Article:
Re: (-8)^(1/3)

*To*: mathgroup at smc.vnet.net*Subject*: [mg31301] Re: [mg31265] (-8)^(1/3)*From*: Otto Linsuain <linsuain at andrew.cmu.edu>*Date*: Sat, 27 Oct 2001 01:08:10 -0400 (EDT)*Sender*: owner-wri-mathgroup at wolfram.com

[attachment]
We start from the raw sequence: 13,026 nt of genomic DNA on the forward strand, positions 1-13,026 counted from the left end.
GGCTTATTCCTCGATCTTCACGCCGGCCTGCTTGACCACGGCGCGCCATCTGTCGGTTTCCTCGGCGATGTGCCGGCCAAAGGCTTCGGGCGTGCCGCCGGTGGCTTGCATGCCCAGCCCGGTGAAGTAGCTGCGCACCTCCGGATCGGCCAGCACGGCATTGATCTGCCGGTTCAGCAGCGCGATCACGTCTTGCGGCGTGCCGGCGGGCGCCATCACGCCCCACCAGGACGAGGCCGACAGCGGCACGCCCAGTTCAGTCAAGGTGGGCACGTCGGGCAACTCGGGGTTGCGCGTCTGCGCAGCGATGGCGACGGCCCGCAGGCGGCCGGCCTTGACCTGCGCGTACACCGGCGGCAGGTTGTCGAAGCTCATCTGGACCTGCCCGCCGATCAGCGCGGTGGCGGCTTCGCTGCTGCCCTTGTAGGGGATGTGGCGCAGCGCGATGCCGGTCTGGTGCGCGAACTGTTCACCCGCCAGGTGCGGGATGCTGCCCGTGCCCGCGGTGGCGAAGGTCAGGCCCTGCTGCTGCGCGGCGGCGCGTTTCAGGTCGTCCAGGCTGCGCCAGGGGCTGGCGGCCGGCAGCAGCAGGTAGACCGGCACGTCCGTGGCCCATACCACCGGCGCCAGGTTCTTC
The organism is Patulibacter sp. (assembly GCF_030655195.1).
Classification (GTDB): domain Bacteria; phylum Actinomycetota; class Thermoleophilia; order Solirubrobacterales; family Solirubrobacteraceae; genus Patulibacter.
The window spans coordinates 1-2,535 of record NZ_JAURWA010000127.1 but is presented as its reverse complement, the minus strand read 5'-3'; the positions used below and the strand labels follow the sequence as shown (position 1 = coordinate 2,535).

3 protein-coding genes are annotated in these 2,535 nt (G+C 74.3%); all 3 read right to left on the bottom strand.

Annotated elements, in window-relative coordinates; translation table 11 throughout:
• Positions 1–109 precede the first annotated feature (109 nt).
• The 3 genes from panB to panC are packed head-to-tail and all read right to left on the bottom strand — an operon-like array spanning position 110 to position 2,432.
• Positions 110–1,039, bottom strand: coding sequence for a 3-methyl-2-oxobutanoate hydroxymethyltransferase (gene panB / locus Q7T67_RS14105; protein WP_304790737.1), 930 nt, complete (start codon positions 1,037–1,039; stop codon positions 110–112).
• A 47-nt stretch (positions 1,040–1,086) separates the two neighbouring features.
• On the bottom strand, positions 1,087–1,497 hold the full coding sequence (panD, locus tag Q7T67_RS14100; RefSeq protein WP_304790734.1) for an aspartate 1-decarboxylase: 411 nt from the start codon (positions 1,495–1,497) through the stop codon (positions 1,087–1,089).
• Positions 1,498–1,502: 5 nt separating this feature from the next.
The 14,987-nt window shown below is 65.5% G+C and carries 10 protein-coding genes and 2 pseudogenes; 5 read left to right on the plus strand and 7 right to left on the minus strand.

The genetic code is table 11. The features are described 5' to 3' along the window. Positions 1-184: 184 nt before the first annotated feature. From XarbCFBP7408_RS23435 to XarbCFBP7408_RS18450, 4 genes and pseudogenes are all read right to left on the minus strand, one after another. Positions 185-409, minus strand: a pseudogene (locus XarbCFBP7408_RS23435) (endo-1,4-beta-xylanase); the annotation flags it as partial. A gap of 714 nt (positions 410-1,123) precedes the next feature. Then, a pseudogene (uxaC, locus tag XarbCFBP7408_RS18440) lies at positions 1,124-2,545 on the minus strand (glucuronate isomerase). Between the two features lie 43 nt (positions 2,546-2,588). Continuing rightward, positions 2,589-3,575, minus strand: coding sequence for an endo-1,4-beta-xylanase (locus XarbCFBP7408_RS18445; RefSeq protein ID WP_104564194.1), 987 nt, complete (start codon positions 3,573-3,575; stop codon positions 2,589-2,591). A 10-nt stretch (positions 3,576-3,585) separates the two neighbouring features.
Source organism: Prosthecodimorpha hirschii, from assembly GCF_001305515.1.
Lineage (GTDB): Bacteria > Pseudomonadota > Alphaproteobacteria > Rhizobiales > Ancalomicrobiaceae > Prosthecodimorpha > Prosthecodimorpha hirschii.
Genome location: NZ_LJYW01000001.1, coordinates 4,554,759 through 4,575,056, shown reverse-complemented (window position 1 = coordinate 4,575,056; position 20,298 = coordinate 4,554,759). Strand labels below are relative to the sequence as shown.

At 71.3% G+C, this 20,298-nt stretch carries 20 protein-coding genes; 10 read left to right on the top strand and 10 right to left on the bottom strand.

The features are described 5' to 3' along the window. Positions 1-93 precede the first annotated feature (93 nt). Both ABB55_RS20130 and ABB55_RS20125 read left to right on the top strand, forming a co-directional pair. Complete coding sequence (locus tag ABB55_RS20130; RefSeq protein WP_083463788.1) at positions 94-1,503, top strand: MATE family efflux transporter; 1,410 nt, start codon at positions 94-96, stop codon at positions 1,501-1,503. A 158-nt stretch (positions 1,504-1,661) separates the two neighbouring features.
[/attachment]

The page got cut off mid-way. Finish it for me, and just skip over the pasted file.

Dear LuisMa, the answer Mathematica give you is the correct one in the following sense. Every complex number has three complex cubic roots in the complex plane, one has to choose which root one wants to call z^(1/3). This freedom to choose is, however, limited, if you choose (1)^(1/3)=1, then when you move, say counterclockwise, to -1, you will find that (-1)^(1/3)=Exp[i Pi/3]. To have (1)^(1/3)=1 and (-1)^(1/3)=-1 would require a discontinuity at some point. This situation is refered to as to the function having 3 branches, and you just have to pick one branch. (1)^(1/3)=1 and (-1)^(1/3)=-1 are on different branches, so you can have either, but not both. Having said this, you can have (-8)^(1/3)=-2 (which is the same branch as (-1)^(1/3)=-1). I don't know that there is a way to tell the function Power (which is the underlying function here) which branch to choose, but you can define your one little function. All you would have to do would be to think of -8 as having phase 3 \Pi (rather than \Pi). Then (-8)^(1/3)=(8^(1/3)) Exp[i 3 \Pi /3]=2 Exp[i \Pi]=-2. Notice that you would then have to choose the phase of +8 to be 2 \Pi, or 4 \Pi, which will make 8^(1/3) != 2 Hope it helps, Otto Linsuain. On Fri, 26 Oct 2001, LuisMa wrote: > When I enter > > (-8)^(1/3) > > Mathematica answer > > 1 + 1.73205i, > > but I need > > (-8)^(1/3) = -2 > > How can I get it? > > >